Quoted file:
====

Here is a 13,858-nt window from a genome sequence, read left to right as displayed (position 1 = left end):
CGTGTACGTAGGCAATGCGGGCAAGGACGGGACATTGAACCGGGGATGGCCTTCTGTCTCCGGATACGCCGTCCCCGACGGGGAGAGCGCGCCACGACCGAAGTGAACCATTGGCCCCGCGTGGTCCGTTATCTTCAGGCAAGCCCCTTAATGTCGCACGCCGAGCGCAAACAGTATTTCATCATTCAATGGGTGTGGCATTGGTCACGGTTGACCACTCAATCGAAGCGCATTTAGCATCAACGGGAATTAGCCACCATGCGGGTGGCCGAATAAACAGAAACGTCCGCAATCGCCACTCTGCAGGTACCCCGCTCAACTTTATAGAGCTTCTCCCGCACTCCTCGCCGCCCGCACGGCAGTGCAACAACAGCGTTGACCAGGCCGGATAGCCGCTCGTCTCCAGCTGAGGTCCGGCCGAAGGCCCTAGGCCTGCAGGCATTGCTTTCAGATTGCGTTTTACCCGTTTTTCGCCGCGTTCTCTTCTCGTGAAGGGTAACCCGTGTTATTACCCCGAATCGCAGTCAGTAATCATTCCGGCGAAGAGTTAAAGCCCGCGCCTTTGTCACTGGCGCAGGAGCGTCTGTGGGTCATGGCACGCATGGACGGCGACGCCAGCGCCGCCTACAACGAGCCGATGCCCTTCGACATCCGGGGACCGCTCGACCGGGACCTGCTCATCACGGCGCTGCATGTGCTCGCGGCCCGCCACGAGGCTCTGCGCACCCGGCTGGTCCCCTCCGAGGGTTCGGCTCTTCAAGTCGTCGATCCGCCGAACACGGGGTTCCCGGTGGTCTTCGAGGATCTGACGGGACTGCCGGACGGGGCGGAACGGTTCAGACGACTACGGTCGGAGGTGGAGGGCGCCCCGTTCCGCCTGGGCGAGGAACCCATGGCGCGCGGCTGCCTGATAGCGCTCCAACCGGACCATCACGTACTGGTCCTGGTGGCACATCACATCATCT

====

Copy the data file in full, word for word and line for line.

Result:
Here is a 13,858-nt window from a genome sequence, read left to right as displayed (position 1 = left end):
CGTGTACGTAGGCAATGCGGGCAAGGACGGGACATTGAACCGGGGATGGCCTTCTGTCTCCGGATACGCCGTCCCCGACGGGGAGAGCGCGCCACGACCGAAGTGAACCATTGGCCCCGCGTGGTCCGTTATCTTCAGGCAAGCCCCTTAATGTCGCACGCCGAGCGCAAACAGTATTTCATCATTCAATGGGTGTGGCATTGGTCACGGTTGACCACTCAATCGAAGCGCATTTAGCATCAACGGGAATTAGCCACCATGCGGGTGGCCGAATAAACAGAAACGTCCGCAATCGCCACTCTGCAGGTACCCCGCTCAACTTTATAGAGCTTCTCCCGCACTCCTCGCCGCCCGCACGGCAGTGCAACAACAGCGTTGACCAGGCCGGATAGCCGCTCGTCTCCAGCTGAGGTCCGGCCGAAGGCCCTAGGCCTGCAGGCATTGCTTTCAGATTGCGTTTTACCCGTTTTTCGCCGCGTTCTCTTCTCGTGAAGGGTAACCCGTGTTATTACCCCGAATCGCAGTCAGTAATCATTCCGGCGAAGAGTTAAAGCCCGCGCCTTTGTCACTGGCGCAGGAGCGTCTGTGGGTCATGGCACGCATGGACGGCGACGCCAGCGCCGCCTACAACGAGCCGATGCCCTTCGACATCCGGGGACCGCTCGACCGGGACCTGCTCATCACGGCGCTGCATGTGCTCGCGGCCCGCCACGAGGCTCTGCGCACCCGGCTGGTCCCCTCCGAGGGTTCGGCTCTTCAAGTCGTCGATCCGCCGAACACGGGGTTCCCGGTGGTCTTCGAGGATCTGACGGGACTGCCGGACGGGGCGGAACGGTTCAGACGACTACGGTCGGAGGTGGAGGGCGCCCCGTTCCGCCTGGGCGAGGAACCCATGGCGCGCGGCTGCCTGATAGCGCTCCAACCGGACCATCACGTACTGGTCCTGGTGGCACATCACATCATCT